"We expect 20,000 families to want to choose the more flexible 18 month approach. But the other families will maintain their choice of the 12 month approach."
And for those families who need to return to work more quickly, availability of affordable childcare remains a big issue, he said.
"We've announced a $7.5 billion investment over the next 10 years to increase the availability and the quality and affordability of childcare services everywhere in Canada," Duclos said.
But availability of spaces "will remain a challenge for some time until our investments make a real impact in many places in Canada."
Budget watchdog considering legal 'saga' with revenue agency to test his powers
Canada's budget watchdog is considering whether to use a 5-year battle to get information from the Canada Revenue Agency to test the limits of the new legislation outlining his office's powers.
"I call it a saga, a long saga."
Parliamentary budget officer Jean-Denis Fréchette says his office has been involved in a legal battle with CRA since 2012.
The PBO has been requesting information to evaluate Canada's "tax gap," which represents the difference between taxes that should be perceived and the ones that actually end up being collected, the latter being lower due to the underground economy, tax havens and mistakes made by Canadians filing their taxes.
The CRA has been refusing the PBO's repeated requests for income data, arguing sharing information would break confidentiality laws, even if Fréchette argues his office is only after numbers, not personal information.
"For now, I'm facing this kind of impasse and it's very difficult, but I never give up, never, never," he said.
"Maybe eventually we should test the new legislation. The timing is good, everybody is asking for the tax gap," Fréchette added.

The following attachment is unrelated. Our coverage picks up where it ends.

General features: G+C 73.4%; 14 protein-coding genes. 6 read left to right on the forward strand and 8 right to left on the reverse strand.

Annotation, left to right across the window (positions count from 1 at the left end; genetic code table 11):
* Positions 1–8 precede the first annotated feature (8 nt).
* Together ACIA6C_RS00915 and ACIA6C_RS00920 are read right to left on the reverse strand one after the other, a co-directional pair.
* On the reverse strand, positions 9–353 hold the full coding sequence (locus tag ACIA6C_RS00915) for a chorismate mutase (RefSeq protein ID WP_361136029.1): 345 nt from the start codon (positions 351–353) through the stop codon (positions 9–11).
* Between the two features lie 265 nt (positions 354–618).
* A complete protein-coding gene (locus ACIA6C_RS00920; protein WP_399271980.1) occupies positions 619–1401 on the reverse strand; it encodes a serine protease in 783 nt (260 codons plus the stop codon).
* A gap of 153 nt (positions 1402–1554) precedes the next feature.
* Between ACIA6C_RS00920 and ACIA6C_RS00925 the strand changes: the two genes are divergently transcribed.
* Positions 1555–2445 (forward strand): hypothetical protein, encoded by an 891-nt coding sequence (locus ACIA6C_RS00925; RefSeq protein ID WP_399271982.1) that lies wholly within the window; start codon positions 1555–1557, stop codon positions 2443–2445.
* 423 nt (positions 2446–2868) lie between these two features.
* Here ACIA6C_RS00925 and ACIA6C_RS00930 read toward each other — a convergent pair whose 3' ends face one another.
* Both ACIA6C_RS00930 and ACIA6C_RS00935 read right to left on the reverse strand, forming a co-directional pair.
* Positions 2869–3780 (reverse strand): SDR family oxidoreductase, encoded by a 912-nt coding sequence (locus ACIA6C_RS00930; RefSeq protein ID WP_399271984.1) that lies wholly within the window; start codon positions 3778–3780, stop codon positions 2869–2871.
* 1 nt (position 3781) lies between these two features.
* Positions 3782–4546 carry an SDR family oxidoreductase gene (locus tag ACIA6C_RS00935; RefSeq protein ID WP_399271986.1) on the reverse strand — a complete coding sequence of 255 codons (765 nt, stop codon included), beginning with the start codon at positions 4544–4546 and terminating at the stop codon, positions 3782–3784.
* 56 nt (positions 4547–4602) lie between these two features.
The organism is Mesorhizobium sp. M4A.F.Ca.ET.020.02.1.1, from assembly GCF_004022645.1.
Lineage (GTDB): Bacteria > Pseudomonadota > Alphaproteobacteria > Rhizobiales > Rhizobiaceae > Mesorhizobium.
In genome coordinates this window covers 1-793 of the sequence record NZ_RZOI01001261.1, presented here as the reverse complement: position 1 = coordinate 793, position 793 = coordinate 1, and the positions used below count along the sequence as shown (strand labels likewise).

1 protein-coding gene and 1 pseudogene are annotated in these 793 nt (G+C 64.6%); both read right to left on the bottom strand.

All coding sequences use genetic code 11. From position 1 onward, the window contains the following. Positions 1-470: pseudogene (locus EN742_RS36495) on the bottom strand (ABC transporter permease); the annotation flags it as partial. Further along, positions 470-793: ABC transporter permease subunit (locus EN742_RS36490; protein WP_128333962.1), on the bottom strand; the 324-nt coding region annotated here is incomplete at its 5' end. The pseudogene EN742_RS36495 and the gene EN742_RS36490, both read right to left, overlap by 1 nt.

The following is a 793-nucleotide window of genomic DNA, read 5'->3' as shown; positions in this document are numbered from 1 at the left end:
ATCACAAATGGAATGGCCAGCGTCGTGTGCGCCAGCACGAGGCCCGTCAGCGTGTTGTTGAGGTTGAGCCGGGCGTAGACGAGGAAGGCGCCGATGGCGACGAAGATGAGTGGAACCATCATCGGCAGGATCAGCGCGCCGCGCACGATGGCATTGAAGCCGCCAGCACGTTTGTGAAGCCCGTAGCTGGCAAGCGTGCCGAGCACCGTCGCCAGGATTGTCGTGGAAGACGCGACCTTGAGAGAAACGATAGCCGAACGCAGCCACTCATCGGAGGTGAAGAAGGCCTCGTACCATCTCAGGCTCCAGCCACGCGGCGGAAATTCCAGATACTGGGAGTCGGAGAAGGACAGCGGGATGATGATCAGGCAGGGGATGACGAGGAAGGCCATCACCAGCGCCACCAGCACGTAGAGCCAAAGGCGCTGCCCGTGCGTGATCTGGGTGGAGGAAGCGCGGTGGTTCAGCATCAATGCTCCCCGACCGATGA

That new legislation, which came into effect this year, is supposed to ensure that the office has expanded access to data, among other things.
Tax havens, which contribute to the tax gap, were in the news this week because of the Paradise Papers.
Fréchette says there is a cost to not knowing what the tax gap is.
"If you don't know money eventually gets collected by CRA, you don't do really your job, or due diligence, in terms of voting on budgets, and so on,"
In an email, a spokesperson for Revenue Minister Diane Leboutillier wrote that the: "Canada Revenue Agency now has a dedicated team studying the topic and has released three reports on the tax gap since 2016."
Security and intelligence committee can prevent another Omar Khadr case: David McGuinty
David McGuinty says if the 11-member national security and intelligence committee of parliamentarians does its job, no other Canadians will face the same kind of fate as Maher Arar and Omar Khadr.
"That's a likely outcome if we do our work the right way. If we are properly resourced. If we can pick themes and studies that cut to the chase here in finding out where these weaknesses might lie."
And the Liberal MP, who's chairing the new parliamentary committee overseeing the work of Canada's national security agencies, believes its members won't hesitate to call out efforts to unduly limit their access to classified material.
"If we feel we're having some difficulty, or if we feel it's unfair in what may or may not be released to us in terms of information, the committee can go to a microphone, stand up at a pulpit and tell the Canadian people just that," David McGuinty told The House.
Arar, Khadr and three other Canadian men received millions of dollars in compensation from the Canadian government because security officials in this country played a role in their detention and abuse overseas.
"We've learned a lot as a country in the last several years," McGuinty says, "not just through these settlements but in the conduct of governments over the last several decades."
The members of the committee were announced just this week by Prime Minister Justin Trudeau.
The 11 members — eight MPs and three senators — come from all three major parties. All but three of the MPs have previous experience in cabinet. One of the senators is a former police chief, another is a former member of the agency that reviews the operations of the Canadian Security Intelligence Service (CSIS).
McGuinty said the committee's first job is to build trust: with Canadians, and the approximately 20 agencies whose activities they are mandated to oversee.
"I can't prejudge the journey we will undertake as a team, but there is a possibility, in due course of the committee once it's actually been in place for some time, the committee might want to make recommendations to change its very mandate."